Wai-O-Tapu, Huka Falls
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Can't believe tomorrow is Halloween! It doesn’t really feel like it, since it’s springtime here. I’ve seen a few costumes and decorations here and there, but it’s definitely not as big of a deal down here as it is in America.
We started the morning at some bubbled hot mud pools near Rotorua, then watched the eruption of a geyser called Lady Knox. The geyser erupts naturally every 48-72 hours; so, they pour soap in it when they want it to blow for crowds of waiting tourists. In this way, it was basically a giant version of the volcanoes everyone makes in 6th grade science class.
The legend goes that the geyser was discovered 100 years ago by inmates from a nearby prison who bathed in the hot pools because the prison lacked shower facilities. One day, they watched their piles of clothing blow sky high, and the tourist attraction was born.
Leaving the geyser, we drove down the road to the Wai-O-Tapu Thermal Wonderland, which cost $30 and was pretty similar to stuff we’d already seen for free, so a bunch of us skipped it. From people who went in, I can tell you that it’s a series of boardwalks leading around geothermal pools that are naturally tinted in shades of fluorescent orange, yellow, green and red.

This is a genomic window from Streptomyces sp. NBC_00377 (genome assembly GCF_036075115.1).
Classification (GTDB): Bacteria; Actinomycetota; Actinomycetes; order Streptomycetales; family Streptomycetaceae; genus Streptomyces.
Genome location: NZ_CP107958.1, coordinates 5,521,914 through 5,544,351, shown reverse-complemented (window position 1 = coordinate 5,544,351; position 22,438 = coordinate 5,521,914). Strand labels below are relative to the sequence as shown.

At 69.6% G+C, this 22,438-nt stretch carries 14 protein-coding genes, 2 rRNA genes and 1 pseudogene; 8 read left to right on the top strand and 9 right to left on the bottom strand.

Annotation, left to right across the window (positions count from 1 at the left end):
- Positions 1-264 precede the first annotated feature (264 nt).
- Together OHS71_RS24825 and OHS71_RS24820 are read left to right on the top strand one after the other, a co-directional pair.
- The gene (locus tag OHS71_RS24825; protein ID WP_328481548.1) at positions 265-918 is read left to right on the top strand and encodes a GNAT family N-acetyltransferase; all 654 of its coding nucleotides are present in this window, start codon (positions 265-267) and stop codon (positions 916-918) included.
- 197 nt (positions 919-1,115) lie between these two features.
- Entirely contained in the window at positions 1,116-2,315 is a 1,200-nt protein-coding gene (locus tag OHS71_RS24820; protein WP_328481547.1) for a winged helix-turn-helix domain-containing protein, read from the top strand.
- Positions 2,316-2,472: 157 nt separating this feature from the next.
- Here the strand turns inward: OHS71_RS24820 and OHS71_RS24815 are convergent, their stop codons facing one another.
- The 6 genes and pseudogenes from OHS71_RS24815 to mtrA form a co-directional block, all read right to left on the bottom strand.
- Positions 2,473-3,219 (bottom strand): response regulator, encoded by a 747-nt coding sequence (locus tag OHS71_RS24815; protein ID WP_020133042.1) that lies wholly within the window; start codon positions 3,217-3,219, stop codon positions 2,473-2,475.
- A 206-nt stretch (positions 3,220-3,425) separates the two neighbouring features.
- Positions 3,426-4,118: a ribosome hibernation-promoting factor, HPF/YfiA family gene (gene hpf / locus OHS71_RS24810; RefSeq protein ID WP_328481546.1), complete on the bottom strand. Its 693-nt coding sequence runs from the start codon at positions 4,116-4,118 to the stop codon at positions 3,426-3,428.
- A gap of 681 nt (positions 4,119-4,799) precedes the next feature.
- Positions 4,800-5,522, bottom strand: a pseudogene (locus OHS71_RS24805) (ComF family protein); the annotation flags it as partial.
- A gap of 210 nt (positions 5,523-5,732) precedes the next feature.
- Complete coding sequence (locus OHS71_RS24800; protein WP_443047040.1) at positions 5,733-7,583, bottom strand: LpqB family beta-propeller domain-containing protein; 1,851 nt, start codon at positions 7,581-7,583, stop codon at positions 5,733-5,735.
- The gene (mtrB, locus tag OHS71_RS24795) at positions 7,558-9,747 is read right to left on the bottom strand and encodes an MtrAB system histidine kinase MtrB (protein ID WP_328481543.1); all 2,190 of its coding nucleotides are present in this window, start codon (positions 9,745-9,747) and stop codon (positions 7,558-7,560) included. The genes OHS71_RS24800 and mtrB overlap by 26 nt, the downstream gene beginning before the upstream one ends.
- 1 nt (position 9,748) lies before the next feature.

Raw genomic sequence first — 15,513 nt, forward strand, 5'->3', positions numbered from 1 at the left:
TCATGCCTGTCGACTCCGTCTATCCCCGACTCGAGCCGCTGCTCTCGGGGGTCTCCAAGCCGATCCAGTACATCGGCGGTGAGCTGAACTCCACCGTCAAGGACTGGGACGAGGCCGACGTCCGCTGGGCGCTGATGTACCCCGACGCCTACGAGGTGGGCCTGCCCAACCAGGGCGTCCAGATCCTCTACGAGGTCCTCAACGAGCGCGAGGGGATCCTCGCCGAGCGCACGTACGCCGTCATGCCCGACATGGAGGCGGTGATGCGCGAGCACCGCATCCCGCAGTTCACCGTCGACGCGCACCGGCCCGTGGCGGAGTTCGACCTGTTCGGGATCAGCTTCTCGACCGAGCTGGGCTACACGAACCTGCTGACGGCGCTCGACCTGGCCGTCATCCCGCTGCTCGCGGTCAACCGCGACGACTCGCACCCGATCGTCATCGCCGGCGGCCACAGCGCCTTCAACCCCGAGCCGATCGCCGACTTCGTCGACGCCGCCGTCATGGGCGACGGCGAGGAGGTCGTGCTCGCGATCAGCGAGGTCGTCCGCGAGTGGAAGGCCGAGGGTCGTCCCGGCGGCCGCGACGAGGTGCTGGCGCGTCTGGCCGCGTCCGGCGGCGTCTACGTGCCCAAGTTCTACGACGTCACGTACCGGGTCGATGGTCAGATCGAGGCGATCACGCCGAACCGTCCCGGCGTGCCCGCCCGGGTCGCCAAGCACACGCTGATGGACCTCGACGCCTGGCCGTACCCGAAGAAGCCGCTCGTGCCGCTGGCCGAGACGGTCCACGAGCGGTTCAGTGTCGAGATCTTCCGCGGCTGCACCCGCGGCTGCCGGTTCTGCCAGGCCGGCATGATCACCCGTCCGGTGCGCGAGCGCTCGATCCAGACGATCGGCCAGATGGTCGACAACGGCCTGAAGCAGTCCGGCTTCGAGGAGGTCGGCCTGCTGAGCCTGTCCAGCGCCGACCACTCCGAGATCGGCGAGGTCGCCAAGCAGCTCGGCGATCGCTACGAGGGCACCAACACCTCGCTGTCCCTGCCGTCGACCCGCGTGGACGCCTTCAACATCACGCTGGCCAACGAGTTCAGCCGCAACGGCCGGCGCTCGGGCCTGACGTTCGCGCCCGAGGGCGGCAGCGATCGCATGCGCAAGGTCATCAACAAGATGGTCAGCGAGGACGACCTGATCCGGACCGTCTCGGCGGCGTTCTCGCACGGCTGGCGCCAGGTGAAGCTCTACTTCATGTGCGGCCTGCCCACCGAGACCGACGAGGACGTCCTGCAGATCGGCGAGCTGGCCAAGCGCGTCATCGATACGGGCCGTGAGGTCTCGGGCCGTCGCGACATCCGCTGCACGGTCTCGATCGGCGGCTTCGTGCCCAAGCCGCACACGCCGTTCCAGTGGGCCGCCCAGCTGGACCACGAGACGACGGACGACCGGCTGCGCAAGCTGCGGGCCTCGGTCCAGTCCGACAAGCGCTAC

In the afternoon, we saw Huka Falls, which were powerful and impressive, colored a swimming pool blue and bubbling white froth. First, we viewed the falls from a scenic lookout point way above them; then, further down, you could see them from a trail that led over the Waikato River that feeds into them.
Next, we walked along the river and into the town of Taupo. We had lunch, checked email, etc., then drove along the shores of glittering Lake Taupo, the largest lake in New Zealand. The lake is actually the crater of a super volcano. Our guide said that whenever it erupts, that will be the end of New Zealand and possibly the world. Yikes.
In the afternoon, we passed through the small town of Bulls. The signs say it all.